No. 600 Squadron RAF

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No. 600 (City of London) Squadron RAuxAF
Active 14 October 1925 – 21 August 1945
10 May 1946 – 10 March 1957
1 October 1999 – present
Country United Kingdom United Kingdom
Branch Ensign of the Royal Air Force.svg Royal Air Force
Part of Royal Auxiliary Air Force
Garrison/HQ RAF Northolt, London
Nickname City of London
Motto Latin: Praeter sescentos
(Translation: "More than six hundred")[1][2]
Post 1950 Squadron markings RAF 600 sqn.svg
Battle honours France and Low Countries, 1940*
Battle of Britain, 1940*
Home defence, 1940–42*
North Africa, 1942–43*
Sicily, 1943*
Italy, 1943–45*
Salerno*
Anzio & Nettuno*
Gustav Line
Gothic Line
The honours marked with an asterix* are those emblazoned on the Squadron Standard
Insignia
Squadron Badge heraldry No 600 is the only squadron in the RAF to have two official badges[3]
In front of an increscent, a sword on bend[2][4]
The crescent moon represents thesquadron's night-fighter activities whilst the sword commemorates the connection with the city of London[1]
The City of London arms, overflown by an eagle
Also known as 'the dust-cart crest'[5]
Squadron Codes MV (Jan 1939 – Sep 1939)[6][7]
BQ (Sep 1939 – Aug 1943)[8][9]
6 (Aug 1943 – Jul 1944)[10]
RAG (May 1946 – 1949)[11][12]
LJ (1949 – Apr 1951)[13]

No. 600 (City of London) Squadron RAuxAF is a squadron of the RAF Reserves. It was formed in 1925 and operated as a night fighter squadron during the Second World War with great distinction. After the war, 600 Squadron went on to operate jet fighters until 1957. Reactivated in 1999, 600 Squadron is the only RAF Reserve unit within the M25. It is a Headquarters Support Squadron and provides trained part-time reservists to support RAF operations around the world.

History[edit]

Formation[edit]

No. 600 (City of London) Squadron RAuxAF was formed at RAF Northolt on 14 October 1925 as a unit of the Auxiliary Air Force,[4] equipped with Avro 504 trainers and Airco DH.9A day bombers.[14] It moved to RAF Hendon at the end of 1926, replacing its DH.9As, veterans of the First World War, with more modern Westland Wapitis in 1929.[15] It was designated a fighter squadron in July 1934. On the outbreak of war day and night patrols were flown, experiments with airborne radar beginning in December 1939. When the Germans invaded Holland, the squadron flew patrols over the Low Countries but in view of the inadequacy of Blenheims for daylight operations, 600 Sqn was allocated to night defence only a few days later.

In World War II[edit]

In September 1940 the first Bristol Beaufighter was received, conversion being completed early in 1941. In October 1940 the squadron moved to Yorkshire and in March 1941 to south-west England, where it remained until September 1942. In November 1942, 600 Sqn moved to North Africa to provide night cover for Allied bases and shipping. It was transferred to Malta in June 1943, and in September, to Italy where it spent the rest of the war on night defence and intruder missions. Re-equipment with Mosquitoes began in January 1945 and on 21 August 1945 the squadron disbanded, having become the highest scoring night fighter squadron in the RAF.[16]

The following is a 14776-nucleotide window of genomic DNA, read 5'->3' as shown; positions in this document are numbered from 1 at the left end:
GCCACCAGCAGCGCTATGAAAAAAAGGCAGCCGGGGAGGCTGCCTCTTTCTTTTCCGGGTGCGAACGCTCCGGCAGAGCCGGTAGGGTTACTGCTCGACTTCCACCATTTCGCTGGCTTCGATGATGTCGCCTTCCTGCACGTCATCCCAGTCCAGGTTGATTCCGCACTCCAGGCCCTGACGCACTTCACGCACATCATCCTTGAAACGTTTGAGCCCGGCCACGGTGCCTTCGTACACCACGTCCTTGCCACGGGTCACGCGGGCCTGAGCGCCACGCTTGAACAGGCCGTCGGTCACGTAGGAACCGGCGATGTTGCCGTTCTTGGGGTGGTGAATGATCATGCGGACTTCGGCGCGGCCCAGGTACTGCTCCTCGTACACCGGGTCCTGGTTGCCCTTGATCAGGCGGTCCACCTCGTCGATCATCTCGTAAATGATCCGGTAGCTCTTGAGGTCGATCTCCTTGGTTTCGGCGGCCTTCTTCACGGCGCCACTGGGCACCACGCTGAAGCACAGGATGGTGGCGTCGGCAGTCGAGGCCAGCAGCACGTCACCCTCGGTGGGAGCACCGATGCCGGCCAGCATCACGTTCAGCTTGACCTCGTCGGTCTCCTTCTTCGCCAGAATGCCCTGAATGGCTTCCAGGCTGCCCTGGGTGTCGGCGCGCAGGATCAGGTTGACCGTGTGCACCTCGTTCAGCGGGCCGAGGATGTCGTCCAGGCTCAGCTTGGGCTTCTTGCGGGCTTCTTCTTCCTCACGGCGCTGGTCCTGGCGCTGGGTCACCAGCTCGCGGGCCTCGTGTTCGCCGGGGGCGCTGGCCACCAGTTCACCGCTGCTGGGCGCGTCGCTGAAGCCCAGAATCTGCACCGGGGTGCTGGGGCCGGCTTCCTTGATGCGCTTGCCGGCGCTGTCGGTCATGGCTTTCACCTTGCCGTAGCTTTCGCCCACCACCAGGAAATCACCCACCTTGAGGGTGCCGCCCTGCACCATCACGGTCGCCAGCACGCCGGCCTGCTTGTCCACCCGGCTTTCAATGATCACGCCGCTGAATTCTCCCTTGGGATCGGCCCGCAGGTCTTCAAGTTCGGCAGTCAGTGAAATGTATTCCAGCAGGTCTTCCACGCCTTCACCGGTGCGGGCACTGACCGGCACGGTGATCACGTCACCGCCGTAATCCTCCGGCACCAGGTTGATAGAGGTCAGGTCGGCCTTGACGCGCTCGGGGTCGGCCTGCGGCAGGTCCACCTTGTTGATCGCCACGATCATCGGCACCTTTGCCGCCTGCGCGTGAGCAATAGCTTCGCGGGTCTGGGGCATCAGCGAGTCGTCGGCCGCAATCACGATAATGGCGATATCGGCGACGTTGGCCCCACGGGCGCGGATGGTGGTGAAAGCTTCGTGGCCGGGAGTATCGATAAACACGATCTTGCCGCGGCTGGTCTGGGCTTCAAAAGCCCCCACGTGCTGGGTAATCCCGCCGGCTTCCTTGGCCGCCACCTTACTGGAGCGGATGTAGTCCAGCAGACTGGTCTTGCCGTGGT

Post-war[edit]

On 10 May 1946, 600 Sqn reformed at RAF Biggin Hill, as a day fighter squadron of the Auxiliary Air Force with Spitfires. It began to recruit during June and received its first operational aircraft in October. After receiving a De Havilland Vampire in October 1949 for jet conversion, it was allotted Meteors in March 1950 and flew these until the Royal Auxiliary Air Force disbanded on 10 March 1957.

Present[edit]

Reforming on 1 October 1999 at RAF Northolt from No. 1 and No. 3 Maritime Headquarters Units, 600 Squadron is now a Headquarters Support Squadron of the RAuxAF, tasked to provide manpower to RAF static and mobile HQ's at home and overseas. Currently 5 "Operational" Flights exist, these being Operations, Intelligence, Communications, Administration and Logistics. Squadron personnel have deployed to Iraq, Afghanistan, the Gulf States and into positions within the UK.

In 2007 the Corporation of the City of London granted 600 Squadron "Privileged Regiment Status", an ancient honour granted to only 8 military formations in the history of the City. 600 Squadron is regularly involved in ceremonial events in London and in November 2007 provided a Guard of Honour to the Lord Mayor on his return to the Mansion House after taking the oath of allegiance at the Royal Courts of justice.

600 (City of London) Squadron RAuxAF actively seeks to recruit and train motivated men and women who live within a 50 mile radius of RAF Northolt, with or without prior armed forces experience, and who have an interest in supporting the RAF in their spare-time. Further information can be found on the RAF Reserves website.

Aircraft operated[edit]

Aircraft operated by no. 600 Squadron RAF, data from[2][17][18][19]
From To Aircraft Version
October 1925 October 1929 Avro 504 K
October 1925 October 1929 De Havilland DH9 A
August 1929 January 1935 Westland Wapiti Mk.IIa
August 1929 January 1935 Avro Tutor
January 1935 May 1937 Hawker Hart
February 1937 April 1939 Hawker Demon
January 1939 October 1941 Bristol Blenheim Mk.If
November 1939 June 1940 Bristol Blenheim Mk.IV
September 1940 June 1941 Bristol Beaufighter Mk.If
April 1941 April 1942 Bristol Beaufighter Mk.IIf
March 1942 February 1945 Bristol Beaufighter Mk.VIf
December 1944 August 1945 de Havilland Mosquito Mk.XIX
October 1946 November 1947 Supermarine Spitfire F.14e
April 1947 November 1950 Supermarine Spitfire F.21
September 1948 March 1950 Supermarine Spitfire F.22
March 1950 April 1952 Gloster Meteor F.4
November 1951 March 1957 Gloster Meteor F.8

Commanding officers[edit]

Officers commanding no. 600 Squadron RAF, data from[20][21]
From To Name
October 1925 1926 W/Cdr. A.W.H. James, MC
1926 1931 S/Ldr. the Hon. F.E. Guest
1931 July 1934 S/Ldr. S.B. Collett